By Luis Sousa | December 3, 2020

The proliferation of big data, machine learning, and artificial intelligence (AI) applications in recent years has made us acutely aware of the potential of data science and data analytics. Image recognition, product recommendation, and fraud detection are just a few examples of today’s ubiquitous uses of data analytics.

Catastrophe modeling and the (re)insurance industry are no exceptions. AIR continues to harness unprecedented levels of data. Our atmospheric peril models (to give you just one example) leverage  data on atmospheric, land, and oceanic climate variables, and we’re moving toward a new global atmospheric modeling framework whereby local models are unified by shared global data on atmospheric conditions.  Beyond catastrophe modeling, our cyber and casualty risk solutions use high quality data not only to augment client exposure but also to understand how these threats can lead to insured losses. 

The availability of big data will continue to unlock the potential of data analytics and extend the boundaries of what can be achieved. This is great news and we should continue along this path; however, at times like this, we should also remind ourselves of the importance of simple yet powerful ideas.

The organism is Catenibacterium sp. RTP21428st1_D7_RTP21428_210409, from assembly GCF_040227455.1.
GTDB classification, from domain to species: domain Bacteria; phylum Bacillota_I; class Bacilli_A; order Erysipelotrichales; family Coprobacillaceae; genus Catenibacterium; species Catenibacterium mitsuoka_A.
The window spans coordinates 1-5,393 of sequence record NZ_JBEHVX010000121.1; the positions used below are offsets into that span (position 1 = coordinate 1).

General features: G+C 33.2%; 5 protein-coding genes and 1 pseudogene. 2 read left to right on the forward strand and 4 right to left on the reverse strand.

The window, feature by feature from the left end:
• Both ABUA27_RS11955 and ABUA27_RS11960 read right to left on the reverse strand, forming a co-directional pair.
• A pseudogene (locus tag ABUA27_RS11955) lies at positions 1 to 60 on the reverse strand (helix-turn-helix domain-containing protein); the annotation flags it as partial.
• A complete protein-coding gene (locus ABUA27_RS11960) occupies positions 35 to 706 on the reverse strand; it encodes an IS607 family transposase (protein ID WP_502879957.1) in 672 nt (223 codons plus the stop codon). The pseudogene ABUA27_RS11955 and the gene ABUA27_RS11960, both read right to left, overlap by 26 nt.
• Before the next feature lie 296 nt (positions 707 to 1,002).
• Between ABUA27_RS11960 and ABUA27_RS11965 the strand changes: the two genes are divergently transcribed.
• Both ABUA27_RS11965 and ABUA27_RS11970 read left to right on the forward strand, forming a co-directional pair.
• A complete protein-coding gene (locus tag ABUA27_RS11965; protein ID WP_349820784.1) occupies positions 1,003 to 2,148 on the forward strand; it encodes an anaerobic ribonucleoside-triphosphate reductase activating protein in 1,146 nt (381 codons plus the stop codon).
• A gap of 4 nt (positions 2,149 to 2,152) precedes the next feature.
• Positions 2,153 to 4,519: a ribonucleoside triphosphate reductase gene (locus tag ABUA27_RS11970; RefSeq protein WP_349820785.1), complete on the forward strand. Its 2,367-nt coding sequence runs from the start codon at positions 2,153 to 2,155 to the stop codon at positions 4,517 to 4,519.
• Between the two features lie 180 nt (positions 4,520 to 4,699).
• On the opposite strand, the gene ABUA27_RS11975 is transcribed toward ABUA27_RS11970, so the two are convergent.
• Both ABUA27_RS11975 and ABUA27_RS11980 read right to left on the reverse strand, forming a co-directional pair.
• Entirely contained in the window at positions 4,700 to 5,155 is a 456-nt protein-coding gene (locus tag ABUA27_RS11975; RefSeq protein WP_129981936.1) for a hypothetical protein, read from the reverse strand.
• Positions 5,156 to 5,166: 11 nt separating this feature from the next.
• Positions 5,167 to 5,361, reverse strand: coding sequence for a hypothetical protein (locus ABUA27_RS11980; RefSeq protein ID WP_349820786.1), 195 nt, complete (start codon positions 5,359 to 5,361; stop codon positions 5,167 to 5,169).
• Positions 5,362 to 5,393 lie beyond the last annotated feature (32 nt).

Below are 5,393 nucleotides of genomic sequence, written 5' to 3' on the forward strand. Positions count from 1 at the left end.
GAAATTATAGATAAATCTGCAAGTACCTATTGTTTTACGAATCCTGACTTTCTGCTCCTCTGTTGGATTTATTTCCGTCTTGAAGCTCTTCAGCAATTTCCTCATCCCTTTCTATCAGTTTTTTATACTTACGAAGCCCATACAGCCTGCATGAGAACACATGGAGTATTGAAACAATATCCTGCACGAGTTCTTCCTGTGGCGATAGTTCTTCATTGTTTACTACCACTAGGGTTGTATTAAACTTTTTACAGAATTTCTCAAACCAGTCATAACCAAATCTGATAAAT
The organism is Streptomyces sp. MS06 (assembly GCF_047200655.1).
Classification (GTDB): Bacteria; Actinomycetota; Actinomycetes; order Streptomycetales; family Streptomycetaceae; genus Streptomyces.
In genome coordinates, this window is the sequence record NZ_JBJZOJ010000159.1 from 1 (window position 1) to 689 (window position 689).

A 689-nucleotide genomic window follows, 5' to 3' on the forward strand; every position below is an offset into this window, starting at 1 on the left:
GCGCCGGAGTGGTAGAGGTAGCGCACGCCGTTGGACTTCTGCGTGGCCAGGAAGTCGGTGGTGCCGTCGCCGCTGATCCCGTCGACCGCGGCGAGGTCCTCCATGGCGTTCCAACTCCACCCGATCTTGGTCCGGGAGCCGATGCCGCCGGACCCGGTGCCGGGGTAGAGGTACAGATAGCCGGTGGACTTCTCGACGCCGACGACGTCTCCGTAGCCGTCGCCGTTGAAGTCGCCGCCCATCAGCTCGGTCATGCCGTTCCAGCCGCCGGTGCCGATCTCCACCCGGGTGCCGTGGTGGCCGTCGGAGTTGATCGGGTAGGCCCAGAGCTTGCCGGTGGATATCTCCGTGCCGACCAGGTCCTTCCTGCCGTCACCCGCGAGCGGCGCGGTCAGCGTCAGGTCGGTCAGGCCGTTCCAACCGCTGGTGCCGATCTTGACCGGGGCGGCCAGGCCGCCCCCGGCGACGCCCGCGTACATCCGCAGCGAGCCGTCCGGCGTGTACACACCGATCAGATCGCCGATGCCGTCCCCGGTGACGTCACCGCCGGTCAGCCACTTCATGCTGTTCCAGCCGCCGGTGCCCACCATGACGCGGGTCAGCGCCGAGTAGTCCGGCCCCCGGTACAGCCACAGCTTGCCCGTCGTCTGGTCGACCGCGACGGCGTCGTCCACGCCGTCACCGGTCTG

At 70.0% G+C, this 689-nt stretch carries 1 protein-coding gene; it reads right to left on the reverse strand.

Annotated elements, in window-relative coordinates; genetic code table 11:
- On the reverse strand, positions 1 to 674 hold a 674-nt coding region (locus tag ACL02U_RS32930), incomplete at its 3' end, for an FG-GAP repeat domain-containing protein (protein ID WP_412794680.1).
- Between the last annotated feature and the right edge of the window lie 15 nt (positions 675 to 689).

The “Datasaurus Dozen”

One of these basic reminders is the importance of visualizing your data. This idea was beautifully illustrated by Matejka and Fitzmaurice, who produced 12 data sets with identical summary statistics (mean, standard deviation, and Pearson's correlation) yet completely distinct plots (Figure 1). For a more dramatic effect, the authors configured their data sets so that they would also have the same statistics as the “Datasaurus” plot previously produced by Alberto Cairo to demonstrate that “normal looking” statistics can hide very peculiar patterns—in this case, a dinosaur!

Figure 1
Figure 1. The Datasaurus Dozen. While different in appearance, each data set has the same summary statistics (mean, standard deviation, and Pearson's correlation) to two decimal places. (Adapted from Matejka and Fitzmaurice)

Data Visualization in Catastrophe Modeling

The example above reminded me of the importance of data visualization in catastrophe modeling. It is common for users of catastrophe models to compare stochastic results against the historical record of losses over a period. When doing so, it is useful to visually compare the empirical exceedance probability (EP) curve (derived from the historical loss record) against a comparable range of stochastic EP curves.1 For example, if we’re analyzing, say, 30 years of historical loss data, we can obtain a comparable range of stochastic EPs by randomly extracting many sets of 30 stochastic years from a 10,000-year stochastic catalog2 (as illustrated in Figure 2).

In Figure 2 we show an empirical EP curve (derived from 30 years’ worth of loss data) against 1,000 stochastic EP curves obtained from 1,000 samples of 30 stochastic years out a 10,000-year catalog. Because the empirical curve aligns closely to the lower bound of stochastic EP curves, one may be tempted to assume the model overestimates losses; however, this figure does not tell the whole story. Lower/upper bounds alone can be deceiving.